Martin J. McAndrew is a partner at O'Connor Kimball LLP. He can be reached at firstname.lastname@example.org.
Websites: Public Accommodations?
Companies face increasing pressure to make sites accessible.
September 17, 2014
Two years ago a Massachusetts court ruled that Netflix, the giant video streaming service, is a place of public accommodation under the Americans with Disabilities Act because its website is “analogous” to a brick and mortar store. A California court that same year came to a different conclusion, saying the video service isn’t a place of physical accommodation because it has no physical location.
Despite the different rulings, Netflix entered into an agreement with the National Association of the Deaf to phase in a process for captioning its videos for people with hearing impairment. Target, the giant retailer, has also been subject to a lawsuit to make its website ADA compliant for people with visual and hearing impairment.
Although many questions remain about whether websites are a “place of public accommodation” under the ADA, including whether a website operator must also have a physical presence to be subject to the law, these cases show that pressure is building on companies to make the information they provide on their websites accessible. The U.S. Department of Justice has issued an advance notice of proposed rule-making on this issue and has taken the position that websites are places of public accommodation. You can be certain this trend will impact real estate.
Real estate websites provide consumers instant access to listings, home tours, and information concerning the surrounding community. It’s estimated that more than 90 percent of consumers start their real estate journey on the Web. Four sites alone—realtor.com®, Zillow, Trulia, and Redfin—attract more than 61 million visitors to real estate websites each month in the United States. The websites of independent brokers and sales associates add millions more monthly views to that total.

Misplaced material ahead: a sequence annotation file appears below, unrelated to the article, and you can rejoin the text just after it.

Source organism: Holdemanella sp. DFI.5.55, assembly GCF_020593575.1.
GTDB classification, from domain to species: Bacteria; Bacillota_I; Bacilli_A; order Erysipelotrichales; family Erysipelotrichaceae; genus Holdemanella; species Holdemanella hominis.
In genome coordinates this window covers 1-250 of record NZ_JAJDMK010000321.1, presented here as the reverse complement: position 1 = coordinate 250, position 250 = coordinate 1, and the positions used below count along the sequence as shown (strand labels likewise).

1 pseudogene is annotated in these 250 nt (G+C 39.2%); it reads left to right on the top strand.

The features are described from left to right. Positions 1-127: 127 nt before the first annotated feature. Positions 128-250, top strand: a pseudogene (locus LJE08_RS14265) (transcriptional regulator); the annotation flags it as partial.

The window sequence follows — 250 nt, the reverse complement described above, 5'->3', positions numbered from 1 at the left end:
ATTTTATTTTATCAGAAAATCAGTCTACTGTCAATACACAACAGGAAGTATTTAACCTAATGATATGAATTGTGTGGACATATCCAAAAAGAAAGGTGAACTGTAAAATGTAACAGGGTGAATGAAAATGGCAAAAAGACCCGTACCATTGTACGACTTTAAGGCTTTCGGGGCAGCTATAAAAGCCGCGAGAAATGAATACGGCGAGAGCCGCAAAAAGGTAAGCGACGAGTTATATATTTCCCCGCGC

Against this background, it’s logical to anticipate that a website devoted to the sale of real estate could be found sufficiently connected to physical places to be considered a place of public accommodation subject to the ADA. While no court has yet addressed whether stand-alone websites are subject to the ADA requirements, it is foreseeable that this will occur. Once it does, you can expect consideration to be given to whether your virtual tour is accessible to those with disabilities. To that end, your websites might ultimately be required to provide closed captioning for audio content and coding that is compatible with web reading software to provide access to users with hearing and vision impairments.
With that in mind, it would be prudent to start looking at what it would take to make your website accessible to the visual and hearing impaired. Two nonprofit organizations, the American Foundation for the Blind and the National Association of the Deaf, make resources available to help you start your research into website accessibility. Even though there are no specific requirements in place today, there could be tomorrow, and taking action now could put you ahead of the game.
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NAR Legal responds: The question of whether an entity that operates a “place of public accommodation” under the Americans With Disabilities Act must also make any website it operates also ADA accessible remains unresolved. As the article points out, in July 2010 the U.S. Department of Justice issued an Advance Notice of Proposed Rulemaking titled “Nondiscrimination on the Basis of Disability; Accessibility of Web Information and Services of State and Local Government Entities and Public Accommodations.” In that notice the department took the position that websites operated by entities that are public accommodations under the Act must be compliant with the ADA, and sought comment on that issue and on the development of regulations that would implement that requirement. Since the issuance of this Advance Notice of Proposed Rulemaking, the Department of Justice has not issued any regulations. Recently, the department announced a further delay to issuing regulations until 2018. Courts asked to address this issue are split as to if, and when, a website is considered a place of public accommodation. The Department of Justice maintains its broad interpretation that all websites are places of public accommodation under the ADA. The department has been actively pursuing enforcement actions and obtaining consent agreements in several prominent matters involving websites that were not ADA accessible. In the meantime, NAR Members may wish to be attentive to future court cases that address the issue, particularly in the real estate context.
Editor’s note: The "NAR Legal responds” section of this story has been updated to reflect the Department of Justice’s recent actions and changes to its rulemaking timeline.